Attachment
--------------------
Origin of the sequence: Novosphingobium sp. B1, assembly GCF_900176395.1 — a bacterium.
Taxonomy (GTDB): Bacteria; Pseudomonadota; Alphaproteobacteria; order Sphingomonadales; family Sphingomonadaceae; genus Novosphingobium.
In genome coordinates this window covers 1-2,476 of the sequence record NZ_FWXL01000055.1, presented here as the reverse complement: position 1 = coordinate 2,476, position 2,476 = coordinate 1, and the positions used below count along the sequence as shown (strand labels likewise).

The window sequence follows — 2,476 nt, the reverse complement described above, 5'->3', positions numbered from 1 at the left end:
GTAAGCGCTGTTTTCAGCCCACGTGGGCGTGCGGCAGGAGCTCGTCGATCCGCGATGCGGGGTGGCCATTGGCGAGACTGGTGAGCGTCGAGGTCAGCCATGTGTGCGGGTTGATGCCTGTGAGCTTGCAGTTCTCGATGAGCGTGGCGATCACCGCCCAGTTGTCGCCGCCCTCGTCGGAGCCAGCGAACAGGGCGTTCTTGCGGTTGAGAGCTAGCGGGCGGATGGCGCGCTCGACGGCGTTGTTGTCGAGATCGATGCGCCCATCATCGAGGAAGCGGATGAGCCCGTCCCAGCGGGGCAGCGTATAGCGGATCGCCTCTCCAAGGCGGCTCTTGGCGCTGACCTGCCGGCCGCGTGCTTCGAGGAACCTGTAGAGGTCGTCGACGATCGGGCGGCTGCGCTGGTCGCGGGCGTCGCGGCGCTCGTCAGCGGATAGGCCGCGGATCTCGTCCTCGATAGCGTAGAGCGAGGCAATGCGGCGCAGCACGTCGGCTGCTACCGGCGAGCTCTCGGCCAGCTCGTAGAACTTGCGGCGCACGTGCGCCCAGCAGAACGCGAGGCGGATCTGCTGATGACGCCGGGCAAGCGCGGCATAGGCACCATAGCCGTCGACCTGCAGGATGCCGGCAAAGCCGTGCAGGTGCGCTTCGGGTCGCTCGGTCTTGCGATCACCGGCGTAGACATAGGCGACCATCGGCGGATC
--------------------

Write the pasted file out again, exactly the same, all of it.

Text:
Origin of the sequence: Novosphingobium sp. B1, assembly GCF_900176395.1 — a bacterium.
Taxonomy (GTDB): Bacteria; Pseudomonadota; Alphaproteobacteria; order Sphingomonadales; family Sphingomonadaceae; genus Novosphingobium.
In genome coordinates this window covers 1-2,476 of the sequence record NZ_FWXL01000055.1, presented here as the reverse complement: position 1 = coordinate 2,476, position 2,476 = coordinate 1, and the positions used below count along the sequence as shown (strand labels likewise).

The window sequence follows — 2,476 nt, the reverse complement described above, 5'->3', positions numbered from 1 at the left end:
GTAAGCGCTGTTTTCAGCCCACGTGGGCGTGCGGCAGGAGCTCGTCGATCCGCGATGCGGGGTGGCCATTGGCGAGACTGGTGAGCGTCGAGGTCAGCCATGTGTGCGGGTTGATGCCTGTGAGCTTGCAGTTCTCGATGAGCGTGGCGATCACCGCCCAGTTGTCGCCGCCCTCGTCGGAGCCAGCGAACAGGGCGTTCTTGCGGTTGAGAGCTAGCGGGCGGATGGCGCGCTCGACGGCGTTGTTGTCGAGATCGATGCGCCCATCATCGAGGAAGCGGATGAGCCCGTCCCAGCGGGGCAGCGTATAGCGGATCGCCTCTCCAAGGCGGCTCTTGGCGCTGACCTGCCGGCCGCGTGCTTCGAGGAACCTGTAGAGGTCGTCGACGATCGGGCGGCTGCGCTGGTCGCGGGCGTCGCGGCGCTCGTCAGCGGATAGGCCGCGGATCTCGTCCTCGATAGCGTAGAGCGAGGCAATGCGGCGCAGCACGTCGGCTGCTACCGGCGAGCTCTCGGCCAGCTCGTAGAACTTGCGGCGCACGTGCGCCCAGCAGAACGCGAGGCGGATCTGCTGATGACGCCGGGCAAGCGCGGCATAGGCACCATAGCCGTCGACCTGCAGGATGCCGGCAAAGCCGTGCAGGTGCGCTTCGGGTCGCTCGGTCTTGCGATCACCGGCGTAGACATAGGCGACCATCGGCGGATC